Christian Hedonism changes how we think about conversion. Matthew 13:44 says, “The kingdom of heaven is like treasure hidden in a field, which a man found and covered up. Then in his joy he goes and sells all that he has and buys that field.” Becoming a Christian not only means believing truth. It means finding a treasure. So evangelism becomes not only persuasion about truth but pointing people to a Treasure that is more valuable than everything they have.
3. The Fight of Faith
Christian Hedonism changes “the good fight of faith” (1 Timothy 6:12). John says in John 1:12, “To all who received Jesus, who believed in his name, he gave the right to become children of God.” Believing Jesus is receiving him. As what? As the infinitely valuable Treasure that he is. Faith is seeing and savoring this Treasure. And so the fight of faith is a fight for joy in Jesus. A fight to see and savor Jesus is more precious than anything in the world. Because this savoring shows him to be supremely valuable.
4. Combatting Evil
Christian Hedonism changes how we combat evil in our lives. Jeremiah 2:13 gives the Christian Hedonist definition of evil: “My people have committed two evils: they have forsaken me, the fountain of living waters, and hewed out cisterns for themselves, broken cisterns that can hold no water.” Evil is the suicidal preference for the empty wells of the world over the living waters of God’s fellowship. We fight evil by the pursuit of the fullest satisfaction in the river of God’s delights (Psalm 36:8).
5. What Hell Is
Christian Hedonism changes how we think of hell. Since the way to be saved and go to heaven is to embrace Jesus as your source of greatest joy, hell is a place of suffering, a place of eternal unhappiness, prepared for people who refuse to be happy in the triune God.
Christian Hedonism changes the way we think about self-denial. Oh, it is really there in the teachings of Jesus, “If anyone would come after me, let him deny himself and take up his cross and follow me” (Mark 8:34). But now the meaning becomes,
“Christian Hedonism defines love as the overflow of joy in God that meets the needs of others.”
Deny yourself the wealth of the world so you can have the wealth of being with Christ.
Deny yourself the fame of the world to have the joy of God’s approval.
Deny yourself the security and safety of the world to have the solid, secure fellowship of Jesus.
Deny yourself the short, unsatisfying pleasures of the world so that you can have fullness of joy and pleasures forevermore at God’s right hand.
This means there is no such thing as ultimate self-denial, because to live is Christ and to die is gain.
Christian Hedonism changes the way we think about handling our money and the act of giving. Acts 20:35 says, “It is more blessed to give than to receive.” 2 Corinthians 9:7 says, “Each one must give as he has decided in his heart, not reluctantly or under compulsion, for God loves a cheerful giver.” The motive to be a generous person is that it expresses and expands our joy in God. And the pursuit of deepest joy is the pursuit of giving not getting.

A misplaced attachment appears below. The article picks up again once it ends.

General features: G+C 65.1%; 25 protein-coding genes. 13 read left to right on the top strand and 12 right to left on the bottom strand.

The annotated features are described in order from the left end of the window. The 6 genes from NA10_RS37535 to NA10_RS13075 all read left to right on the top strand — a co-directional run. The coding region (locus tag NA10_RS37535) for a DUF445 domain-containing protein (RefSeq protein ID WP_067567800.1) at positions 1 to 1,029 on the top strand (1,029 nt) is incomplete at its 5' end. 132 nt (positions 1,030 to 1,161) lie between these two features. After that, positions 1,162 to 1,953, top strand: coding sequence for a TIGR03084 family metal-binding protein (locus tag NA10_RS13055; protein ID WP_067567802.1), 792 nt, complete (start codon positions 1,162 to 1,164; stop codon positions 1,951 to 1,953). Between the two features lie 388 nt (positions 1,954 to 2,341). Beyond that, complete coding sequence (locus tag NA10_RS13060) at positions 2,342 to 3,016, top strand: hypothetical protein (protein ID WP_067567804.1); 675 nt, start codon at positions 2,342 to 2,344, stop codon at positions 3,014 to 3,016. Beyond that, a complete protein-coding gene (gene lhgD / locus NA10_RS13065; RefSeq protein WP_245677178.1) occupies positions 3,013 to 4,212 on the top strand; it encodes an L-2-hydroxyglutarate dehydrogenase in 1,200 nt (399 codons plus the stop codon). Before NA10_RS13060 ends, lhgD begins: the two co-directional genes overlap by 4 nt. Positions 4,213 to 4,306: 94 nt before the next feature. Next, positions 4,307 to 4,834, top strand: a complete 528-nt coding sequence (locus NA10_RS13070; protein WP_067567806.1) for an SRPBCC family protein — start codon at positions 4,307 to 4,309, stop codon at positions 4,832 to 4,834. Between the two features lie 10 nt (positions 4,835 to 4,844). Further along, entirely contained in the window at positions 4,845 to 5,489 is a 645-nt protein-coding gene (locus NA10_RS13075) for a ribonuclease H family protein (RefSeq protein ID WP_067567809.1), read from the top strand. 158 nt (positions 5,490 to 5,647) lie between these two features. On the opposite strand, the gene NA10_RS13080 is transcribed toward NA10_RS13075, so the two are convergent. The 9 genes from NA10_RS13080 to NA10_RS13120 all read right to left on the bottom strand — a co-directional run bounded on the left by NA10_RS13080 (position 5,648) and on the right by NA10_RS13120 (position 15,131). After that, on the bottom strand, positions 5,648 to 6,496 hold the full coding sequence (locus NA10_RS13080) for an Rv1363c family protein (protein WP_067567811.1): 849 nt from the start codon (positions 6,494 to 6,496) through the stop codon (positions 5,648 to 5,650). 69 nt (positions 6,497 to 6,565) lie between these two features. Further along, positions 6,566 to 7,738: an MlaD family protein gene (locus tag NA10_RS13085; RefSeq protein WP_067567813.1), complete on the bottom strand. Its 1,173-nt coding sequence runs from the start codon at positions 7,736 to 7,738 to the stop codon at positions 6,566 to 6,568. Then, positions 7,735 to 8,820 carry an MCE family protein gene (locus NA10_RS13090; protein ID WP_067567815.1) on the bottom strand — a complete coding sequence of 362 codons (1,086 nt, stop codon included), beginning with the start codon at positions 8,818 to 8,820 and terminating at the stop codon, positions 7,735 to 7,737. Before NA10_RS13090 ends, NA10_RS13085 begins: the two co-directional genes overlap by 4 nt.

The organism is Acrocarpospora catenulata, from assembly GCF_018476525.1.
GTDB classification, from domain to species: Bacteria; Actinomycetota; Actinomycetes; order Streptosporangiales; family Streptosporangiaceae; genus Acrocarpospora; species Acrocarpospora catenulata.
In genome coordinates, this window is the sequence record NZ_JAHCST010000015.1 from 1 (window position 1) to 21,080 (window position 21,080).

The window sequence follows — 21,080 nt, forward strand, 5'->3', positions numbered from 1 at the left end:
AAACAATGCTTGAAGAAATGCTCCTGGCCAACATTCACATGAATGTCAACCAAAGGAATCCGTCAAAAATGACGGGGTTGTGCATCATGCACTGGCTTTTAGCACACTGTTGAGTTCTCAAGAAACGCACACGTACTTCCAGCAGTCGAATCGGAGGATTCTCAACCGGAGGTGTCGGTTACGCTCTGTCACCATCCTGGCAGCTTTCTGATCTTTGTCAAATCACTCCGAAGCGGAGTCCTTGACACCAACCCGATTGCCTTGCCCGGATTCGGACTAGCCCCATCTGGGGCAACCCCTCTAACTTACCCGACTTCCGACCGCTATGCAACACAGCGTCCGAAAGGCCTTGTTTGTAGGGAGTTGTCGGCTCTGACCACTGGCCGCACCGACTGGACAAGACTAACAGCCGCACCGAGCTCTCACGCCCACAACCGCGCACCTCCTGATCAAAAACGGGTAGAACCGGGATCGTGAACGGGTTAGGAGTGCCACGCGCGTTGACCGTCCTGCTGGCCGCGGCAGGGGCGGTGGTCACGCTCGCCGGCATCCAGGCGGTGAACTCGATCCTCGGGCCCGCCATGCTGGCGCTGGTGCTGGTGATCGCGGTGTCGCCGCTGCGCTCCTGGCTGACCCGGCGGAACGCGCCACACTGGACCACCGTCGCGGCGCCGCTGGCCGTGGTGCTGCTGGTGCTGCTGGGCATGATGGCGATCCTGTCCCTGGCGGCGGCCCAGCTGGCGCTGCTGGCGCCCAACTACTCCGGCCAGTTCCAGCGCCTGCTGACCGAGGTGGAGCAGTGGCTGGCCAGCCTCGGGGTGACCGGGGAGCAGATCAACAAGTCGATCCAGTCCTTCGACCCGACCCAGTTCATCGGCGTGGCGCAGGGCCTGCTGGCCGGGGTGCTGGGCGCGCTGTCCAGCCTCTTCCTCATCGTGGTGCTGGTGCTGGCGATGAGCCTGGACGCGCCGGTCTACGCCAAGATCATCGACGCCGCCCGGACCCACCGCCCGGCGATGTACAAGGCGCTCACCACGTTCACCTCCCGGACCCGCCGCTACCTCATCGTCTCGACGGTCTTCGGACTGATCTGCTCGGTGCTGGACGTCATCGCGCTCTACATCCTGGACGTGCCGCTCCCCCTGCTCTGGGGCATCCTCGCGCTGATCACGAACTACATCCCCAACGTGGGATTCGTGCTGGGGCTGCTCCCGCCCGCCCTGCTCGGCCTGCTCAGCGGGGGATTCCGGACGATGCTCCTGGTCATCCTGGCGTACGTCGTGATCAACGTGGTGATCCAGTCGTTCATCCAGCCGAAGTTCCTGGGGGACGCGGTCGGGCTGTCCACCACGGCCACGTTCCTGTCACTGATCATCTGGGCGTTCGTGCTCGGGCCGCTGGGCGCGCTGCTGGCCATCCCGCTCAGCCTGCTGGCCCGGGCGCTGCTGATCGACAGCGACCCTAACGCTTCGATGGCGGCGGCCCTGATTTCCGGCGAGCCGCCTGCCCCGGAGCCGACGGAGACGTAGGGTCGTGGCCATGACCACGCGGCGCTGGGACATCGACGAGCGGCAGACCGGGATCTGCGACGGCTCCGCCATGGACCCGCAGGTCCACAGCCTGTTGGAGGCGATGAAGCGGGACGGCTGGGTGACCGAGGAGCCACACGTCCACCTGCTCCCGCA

8. Corporate Worship
Christian Hedonism changes the way we do corporate worship. Corporate worship is the collective act of glorifying God. But God is glorified in that service when the people are satisfied in him. Therefore, the worship leaders — musicians and preachers — see their task primarily as breaking open a fountain of living water and spreading a feast of rich food. The task of the worshipers is to drink and eat and say a satisfied “Ahhh.” Because God is most glorified in those worshipers when they are most satisfied in him.
9. Disability and Weakness
Christian Hedonism changes the way we experience disability and weakness. Stunningly, paradoxically, Jesus says to the weak and thorn-pierced Paul, “My grace is sufficient for you, for my power is made perfect in weakness.” To which Paul responds, “Therefore I will boast all the more gladly [yes this is the voice of the thorn-pierced Christian Hedonist] of my weaknesses, so that the power of Christ may rest upon me” (2 Corinthians 12:9).
Christian Hedonism changes the meaning of love. Paul describes the love of the Macedonians like this: “In a severe test of affliction, their abundance of joy and their extreme poverty have overflowed in a wealth of generosity on their part” (2 Corinthians 8:2). In verse 8, Paul calls this “love.” “Abundant joy” in “severe affliction” and “extreme poverty” overflowed in loving generosity. Still poor. Still afflicted. But so full of joy that it overflowed in love. So Christian Hedonism defines love as the overflow (or the expansion) of joy in God that meets the needs of others.
Christian Hedonism changes the meaning of ministry. What is the ministry aim of the great apostle Paul? He writes in 2 Corinthians 1:24, “Not that we lord it over your faith, but we are workers with you for your joy, for you stand firm in your faith.” All ministry should be one way or the other a working with others for their joy.
That’s why God created you. That’s why Christ died for you. That’s why we serve you as your pastors. And that is why I have preached this message. We are workers with you for your joy in God. Because God is most glorified in you when you are most satisfied in him.